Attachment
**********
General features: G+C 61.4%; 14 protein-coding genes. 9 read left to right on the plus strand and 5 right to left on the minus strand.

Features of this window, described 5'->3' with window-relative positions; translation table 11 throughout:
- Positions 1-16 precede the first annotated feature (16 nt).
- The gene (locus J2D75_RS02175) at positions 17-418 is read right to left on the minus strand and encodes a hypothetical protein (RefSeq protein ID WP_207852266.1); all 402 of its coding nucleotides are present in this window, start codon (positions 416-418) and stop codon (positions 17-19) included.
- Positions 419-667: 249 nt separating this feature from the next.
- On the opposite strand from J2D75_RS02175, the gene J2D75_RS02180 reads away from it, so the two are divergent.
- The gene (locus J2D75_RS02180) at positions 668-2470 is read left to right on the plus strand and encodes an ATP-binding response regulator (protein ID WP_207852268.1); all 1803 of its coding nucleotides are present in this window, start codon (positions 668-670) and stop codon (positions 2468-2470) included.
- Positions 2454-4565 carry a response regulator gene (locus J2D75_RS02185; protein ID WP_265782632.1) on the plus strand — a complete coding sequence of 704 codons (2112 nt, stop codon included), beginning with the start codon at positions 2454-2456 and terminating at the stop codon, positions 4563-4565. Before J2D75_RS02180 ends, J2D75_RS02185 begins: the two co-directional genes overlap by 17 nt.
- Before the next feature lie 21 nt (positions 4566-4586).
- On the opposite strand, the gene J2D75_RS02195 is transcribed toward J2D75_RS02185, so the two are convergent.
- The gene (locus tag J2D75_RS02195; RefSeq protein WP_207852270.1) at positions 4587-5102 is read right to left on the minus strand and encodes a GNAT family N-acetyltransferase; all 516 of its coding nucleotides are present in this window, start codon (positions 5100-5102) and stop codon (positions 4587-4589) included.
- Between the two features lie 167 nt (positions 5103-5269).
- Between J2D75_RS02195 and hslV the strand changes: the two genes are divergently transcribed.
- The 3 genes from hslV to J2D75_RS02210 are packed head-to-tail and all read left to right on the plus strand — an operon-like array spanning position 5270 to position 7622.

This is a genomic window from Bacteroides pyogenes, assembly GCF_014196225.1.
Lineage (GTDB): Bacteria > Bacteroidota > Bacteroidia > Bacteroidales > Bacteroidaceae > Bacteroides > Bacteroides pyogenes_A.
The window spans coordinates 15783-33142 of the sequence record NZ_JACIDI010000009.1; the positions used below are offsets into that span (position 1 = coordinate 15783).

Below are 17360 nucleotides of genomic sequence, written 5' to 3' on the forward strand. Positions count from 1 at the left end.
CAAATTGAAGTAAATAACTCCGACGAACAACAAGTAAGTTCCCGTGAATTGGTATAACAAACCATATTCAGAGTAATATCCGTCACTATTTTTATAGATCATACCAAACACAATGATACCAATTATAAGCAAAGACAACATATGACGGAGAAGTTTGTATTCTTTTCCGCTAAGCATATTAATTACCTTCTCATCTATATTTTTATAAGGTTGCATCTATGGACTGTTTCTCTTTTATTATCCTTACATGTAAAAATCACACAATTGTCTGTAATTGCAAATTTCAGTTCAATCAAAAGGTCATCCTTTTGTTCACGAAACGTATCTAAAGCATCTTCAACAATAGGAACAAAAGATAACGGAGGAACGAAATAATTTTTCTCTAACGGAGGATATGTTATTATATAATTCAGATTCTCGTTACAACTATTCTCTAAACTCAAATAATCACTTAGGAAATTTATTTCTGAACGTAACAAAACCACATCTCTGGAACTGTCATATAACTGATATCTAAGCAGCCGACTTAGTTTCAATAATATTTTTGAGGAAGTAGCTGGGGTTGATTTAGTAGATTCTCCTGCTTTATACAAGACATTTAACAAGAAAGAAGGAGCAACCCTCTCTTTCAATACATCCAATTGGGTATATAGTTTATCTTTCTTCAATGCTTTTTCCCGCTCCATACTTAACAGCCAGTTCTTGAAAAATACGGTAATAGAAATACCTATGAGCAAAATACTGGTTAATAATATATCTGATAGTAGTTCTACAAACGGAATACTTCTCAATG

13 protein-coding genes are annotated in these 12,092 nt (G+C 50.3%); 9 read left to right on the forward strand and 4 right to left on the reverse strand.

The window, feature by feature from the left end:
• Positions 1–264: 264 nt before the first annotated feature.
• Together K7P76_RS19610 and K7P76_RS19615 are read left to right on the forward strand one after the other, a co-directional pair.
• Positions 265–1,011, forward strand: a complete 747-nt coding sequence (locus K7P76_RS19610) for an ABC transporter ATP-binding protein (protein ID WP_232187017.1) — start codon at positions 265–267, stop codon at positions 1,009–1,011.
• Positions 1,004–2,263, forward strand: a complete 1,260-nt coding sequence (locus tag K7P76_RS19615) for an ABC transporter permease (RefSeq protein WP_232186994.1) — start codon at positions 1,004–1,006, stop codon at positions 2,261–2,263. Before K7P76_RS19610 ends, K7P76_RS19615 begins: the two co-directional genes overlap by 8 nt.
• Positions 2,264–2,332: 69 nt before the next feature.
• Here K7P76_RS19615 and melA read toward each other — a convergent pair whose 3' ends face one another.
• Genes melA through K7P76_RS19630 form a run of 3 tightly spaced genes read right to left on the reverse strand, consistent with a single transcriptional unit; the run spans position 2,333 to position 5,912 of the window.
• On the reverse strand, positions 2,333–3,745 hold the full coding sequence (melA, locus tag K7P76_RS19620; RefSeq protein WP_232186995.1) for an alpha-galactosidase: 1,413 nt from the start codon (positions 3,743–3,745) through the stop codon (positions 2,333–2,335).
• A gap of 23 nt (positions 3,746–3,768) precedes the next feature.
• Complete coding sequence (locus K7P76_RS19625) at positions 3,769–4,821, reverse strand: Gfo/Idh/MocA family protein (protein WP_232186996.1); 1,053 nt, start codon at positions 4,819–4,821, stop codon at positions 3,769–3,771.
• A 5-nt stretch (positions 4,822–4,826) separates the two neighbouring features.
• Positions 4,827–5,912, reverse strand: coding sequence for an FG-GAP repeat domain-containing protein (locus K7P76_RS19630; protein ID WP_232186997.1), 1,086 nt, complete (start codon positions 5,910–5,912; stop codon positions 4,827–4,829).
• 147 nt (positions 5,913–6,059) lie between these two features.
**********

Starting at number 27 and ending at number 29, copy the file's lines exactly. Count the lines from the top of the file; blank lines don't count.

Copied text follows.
• Here K7P76_RS19615 and melA read toward each other — a convergent pair whose 3' ends face one another.
• Genes melA through K7P76_RS19630 form a run of 3 tightly spaced genes read right to left on the reverse strand, consistent with a single transcriptional unit; the run spans position 2,333 to position 5,912 of the window.
• On the reverse strand, positions 2,333–3,745 hold the full coding sequence (melA, locus tag K7P76_RS19620; RefSeq protein WP_232186995.1) for an alpha-galactosidase: 1,413 nt from the start codon (positions 3,743–3,745) through the stop codon (positions 2,333–2,335).